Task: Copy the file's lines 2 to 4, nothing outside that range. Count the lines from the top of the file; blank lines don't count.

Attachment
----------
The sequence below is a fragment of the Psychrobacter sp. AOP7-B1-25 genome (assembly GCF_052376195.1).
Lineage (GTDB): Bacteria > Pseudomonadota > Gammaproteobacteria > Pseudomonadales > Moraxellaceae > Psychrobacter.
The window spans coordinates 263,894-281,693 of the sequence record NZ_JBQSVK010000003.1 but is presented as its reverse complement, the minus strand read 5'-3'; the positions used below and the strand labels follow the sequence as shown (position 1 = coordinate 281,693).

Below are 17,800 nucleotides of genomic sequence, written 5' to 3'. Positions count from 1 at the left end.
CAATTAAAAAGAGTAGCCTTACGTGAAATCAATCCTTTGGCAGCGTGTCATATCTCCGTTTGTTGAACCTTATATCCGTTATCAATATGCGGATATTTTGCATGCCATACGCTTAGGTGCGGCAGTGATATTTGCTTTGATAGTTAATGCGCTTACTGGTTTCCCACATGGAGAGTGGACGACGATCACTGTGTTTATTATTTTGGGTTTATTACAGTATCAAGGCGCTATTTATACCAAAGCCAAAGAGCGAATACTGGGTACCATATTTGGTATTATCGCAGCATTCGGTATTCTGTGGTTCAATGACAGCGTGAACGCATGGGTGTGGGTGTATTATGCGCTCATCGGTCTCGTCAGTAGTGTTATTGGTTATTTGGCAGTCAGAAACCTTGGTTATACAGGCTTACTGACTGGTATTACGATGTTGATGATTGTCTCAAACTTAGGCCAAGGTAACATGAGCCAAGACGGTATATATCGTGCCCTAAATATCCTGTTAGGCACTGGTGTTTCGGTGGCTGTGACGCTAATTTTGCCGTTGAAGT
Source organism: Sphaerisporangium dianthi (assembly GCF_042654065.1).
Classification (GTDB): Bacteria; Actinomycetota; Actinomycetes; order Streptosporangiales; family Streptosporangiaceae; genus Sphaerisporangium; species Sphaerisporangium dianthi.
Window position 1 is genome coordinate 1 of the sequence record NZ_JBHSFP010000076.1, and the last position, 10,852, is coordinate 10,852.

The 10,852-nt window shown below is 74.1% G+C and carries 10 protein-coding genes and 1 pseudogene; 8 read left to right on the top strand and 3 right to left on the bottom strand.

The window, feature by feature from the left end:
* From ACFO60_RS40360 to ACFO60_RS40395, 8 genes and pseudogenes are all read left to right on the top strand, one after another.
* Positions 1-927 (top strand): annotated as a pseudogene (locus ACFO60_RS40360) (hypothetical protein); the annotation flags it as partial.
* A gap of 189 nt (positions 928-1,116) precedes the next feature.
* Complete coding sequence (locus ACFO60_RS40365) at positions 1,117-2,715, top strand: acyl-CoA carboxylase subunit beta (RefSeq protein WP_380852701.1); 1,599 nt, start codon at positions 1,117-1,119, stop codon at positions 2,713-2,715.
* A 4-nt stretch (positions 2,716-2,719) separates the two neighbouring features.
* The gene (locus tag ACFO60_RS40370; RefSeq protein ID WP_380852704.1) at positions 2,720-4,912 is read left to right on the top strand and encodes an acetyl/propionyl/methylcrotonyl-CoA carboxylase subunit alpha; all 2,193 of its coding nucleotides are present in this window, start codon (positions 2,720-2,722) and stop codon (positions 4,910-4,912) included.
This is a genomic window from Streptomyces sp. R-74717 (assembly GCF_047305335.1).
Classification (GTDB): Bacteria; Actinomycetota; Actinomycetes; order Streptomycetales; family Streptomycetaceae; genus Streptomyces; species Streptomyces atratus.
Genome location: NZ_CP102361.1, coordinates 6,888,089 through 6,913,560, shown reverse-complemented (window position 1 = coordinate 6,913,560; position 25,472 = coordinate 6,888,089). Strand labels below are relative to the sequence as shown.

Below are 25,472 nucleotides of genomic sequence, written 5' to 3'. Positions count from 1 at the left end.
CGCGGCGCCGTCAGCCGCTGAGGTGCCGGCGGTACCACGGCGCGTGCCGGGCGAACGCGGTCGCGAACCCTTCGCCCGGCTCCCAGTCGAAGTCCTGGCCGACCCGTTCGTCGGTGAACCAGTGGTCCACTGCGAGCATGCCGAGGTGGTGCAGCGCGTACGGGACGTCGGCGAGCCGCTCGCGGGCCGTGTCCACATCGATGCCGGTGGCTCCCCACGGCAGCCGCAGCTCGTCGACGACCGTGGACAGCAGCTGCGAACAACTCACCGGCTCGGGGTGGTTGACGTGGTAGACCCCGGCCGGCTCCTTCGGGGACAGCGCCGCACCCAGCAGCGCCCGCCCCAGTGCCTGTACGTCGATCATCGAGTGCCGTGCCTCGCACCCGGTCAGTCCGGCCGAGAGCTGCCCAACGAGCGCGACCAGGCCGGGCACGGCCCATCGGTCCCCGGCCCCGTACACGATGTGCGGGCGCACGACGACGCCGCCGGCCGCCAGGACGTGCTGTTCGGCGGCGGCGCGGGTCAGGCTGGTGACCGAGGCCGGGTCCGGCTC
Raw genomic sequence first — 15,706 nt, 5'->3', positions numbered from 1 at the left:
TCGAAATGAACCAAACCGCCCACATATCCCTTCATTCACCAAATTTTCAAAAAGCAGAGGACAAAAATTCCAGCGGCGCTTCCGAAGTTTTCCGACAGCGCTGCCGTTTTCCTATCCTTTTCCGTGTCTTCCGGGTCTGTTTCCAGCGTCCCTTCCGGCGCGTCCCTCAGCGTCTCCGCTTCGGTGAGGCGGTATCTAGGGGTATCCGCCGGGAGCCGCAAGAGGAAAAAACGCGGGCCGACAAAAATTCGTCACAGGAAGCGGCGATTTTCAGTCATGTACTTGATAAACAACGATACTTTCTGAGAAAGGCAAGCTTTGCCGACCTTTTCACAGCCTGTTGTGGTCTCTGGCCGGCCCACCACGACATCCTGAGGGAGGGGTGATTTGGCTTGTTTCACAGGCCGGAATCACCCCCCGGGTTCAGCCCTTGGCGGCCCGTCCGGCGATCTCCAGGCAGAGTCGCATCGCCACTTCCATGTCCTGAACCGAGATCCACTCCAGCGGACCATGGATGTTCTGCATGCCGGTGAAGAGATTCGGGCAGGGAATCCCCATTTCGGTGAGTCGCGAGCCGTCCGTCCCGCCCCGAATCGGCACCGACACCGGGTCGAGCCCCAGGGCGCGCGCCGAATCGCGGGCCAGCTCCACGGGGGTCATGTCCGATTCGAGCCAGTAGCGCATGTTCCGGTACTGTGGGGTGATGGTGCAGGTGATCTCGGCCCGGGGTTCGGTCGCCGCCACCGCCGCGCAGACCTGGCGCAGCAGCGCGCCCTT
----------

Lineage (GTDB): Bacteria > Pseudomonadota > Gammaproteobacteria > Pseudomonadales > Moraxellaceae > Psychrobacter.
The window spans coordinates 263,894-281,693 of the sequence record NZ_JBQSVK010000003.1 but is presented as its reverse complement, the minus strand read 5'-3'; the positions used below and the strand labels follow the sequence as shown (position 1 = coordinate 281,693).

Below are 17,800 nucleotides of genomic sequence, written 5' to 3'. Positions count from 1 at the left end.